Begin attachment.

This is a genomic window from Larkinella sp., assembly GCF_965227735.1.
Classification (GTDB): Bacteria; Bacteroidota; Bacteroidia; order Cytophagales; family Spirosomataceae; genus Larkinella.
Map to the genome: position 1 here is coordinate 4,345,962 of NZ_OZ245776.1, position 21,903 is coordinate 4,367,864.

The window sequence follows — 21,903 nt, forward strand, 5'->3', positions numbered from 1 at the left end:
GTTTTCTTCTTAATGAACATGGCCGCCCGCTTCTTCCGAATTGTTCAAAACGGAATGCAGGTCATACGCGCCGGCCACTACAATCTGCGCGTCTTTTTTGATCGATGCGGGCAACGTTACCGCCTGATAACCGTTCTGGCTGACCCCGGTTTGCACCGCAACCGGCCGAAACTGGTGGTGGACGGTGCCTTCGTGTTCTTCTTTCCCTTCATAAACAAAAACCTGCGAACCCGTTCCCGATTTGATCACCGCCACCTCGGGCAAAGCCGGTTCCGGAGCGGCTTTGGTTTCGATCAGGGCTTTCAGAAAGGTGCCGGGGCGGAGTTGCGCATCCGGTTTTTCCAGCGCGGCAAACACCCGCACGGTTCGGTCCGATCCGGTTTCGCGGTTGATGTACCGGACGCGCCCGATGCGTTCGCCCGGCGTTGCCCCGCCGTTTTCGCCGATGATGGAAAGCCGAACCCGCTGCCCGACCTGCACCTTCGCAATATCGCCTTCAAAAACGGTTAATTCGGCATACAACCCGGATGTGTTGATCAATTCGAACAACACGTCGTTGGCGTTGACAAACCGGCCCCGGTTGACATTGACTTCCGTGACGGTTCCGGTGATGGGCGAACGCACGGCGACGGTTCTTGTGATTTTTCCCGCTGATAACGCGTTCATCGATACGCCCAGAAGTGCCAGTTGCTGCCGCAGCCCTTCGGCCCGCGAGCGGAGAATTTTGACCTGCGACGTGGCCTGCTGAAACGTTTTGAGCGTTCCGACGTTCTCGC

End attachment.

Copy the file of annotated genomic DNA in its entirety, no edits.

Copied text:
This is a genomic window from Larkinella sp., assembly GCF_965227735.1.
Classification (GTDB): Bacteria; Bacteroidota; Bacteroidia; order Cytophagales; family Spirosomataceae; genus Larkinella.
Map to the genome: position 1 here is coordinate 4,345,962 of NZ_OZ245776.1, position 21,903 is coordinate 4,367,864.

The window sequence follows — 21,903 nt, forward strand, 5'->3', positions numbered from 1 at the left end:
GTTTTCTTCTTAATGAACATGGCCGCCCGCTTCTTCCGAATTGTTCAAAACGGAATGCAGGTCATACGCGCCGGCCACTACAATCTGCGCGTCTTTTTTGATCGATGCGGGCAACGTTACCGCCTGATAACCGTTCTGGCTGACCCCGGTTTGCACCGCAACCGGCCGAAACTGGTGGTGGACGGTGCCTTCGTGTTCTTCTTTCCCTTCATAAACAAAAACCTGCGAACCCGTTCCCGATTTGATCACCGCCACCTCGGGCAAAGCCGGTTCCGGAGCGGCTTTGGTTTCGATCAGGGCTTTCAGAAAGGTGCCGGGGCGGAGTTGCGCATCCGGTTTTTCCAGCGCGGCAAACACCCGCACGGTTCGGTCCGATCCGGTTTCGCGGTTGATGTACCGGACGCGCCCGATGCGTTCGCCCGGCGTTGCCCCGCCGTTTTCGCCGATGATGGAAAGCCGAACCCGCTGCCCGACCTGCACCTTCGCAATATCGCCTTCAAAAACGGTTAATTCGGCATACAACCCGGATGTGTTGATCAATTCGAACAACACGTCGTTGGCGTTGACAAACCGGCCCCGGTTGACATTGACTTCCGTGACGGTTCCGGTGATGGGCGAACGCACGGCGACGGTTCTTGTGATTTTTCCCGCTGATAACGCGTTCATCGATACGCCCAGAAGTGCCAGTTGCTGCCGCAGCCCTTCGGCCCGCGAGCGGAGAATTTTGACCTGCGACGTGGCCTGCTGAAACGTTTTGAGCGTTCCGACGTTCTCGC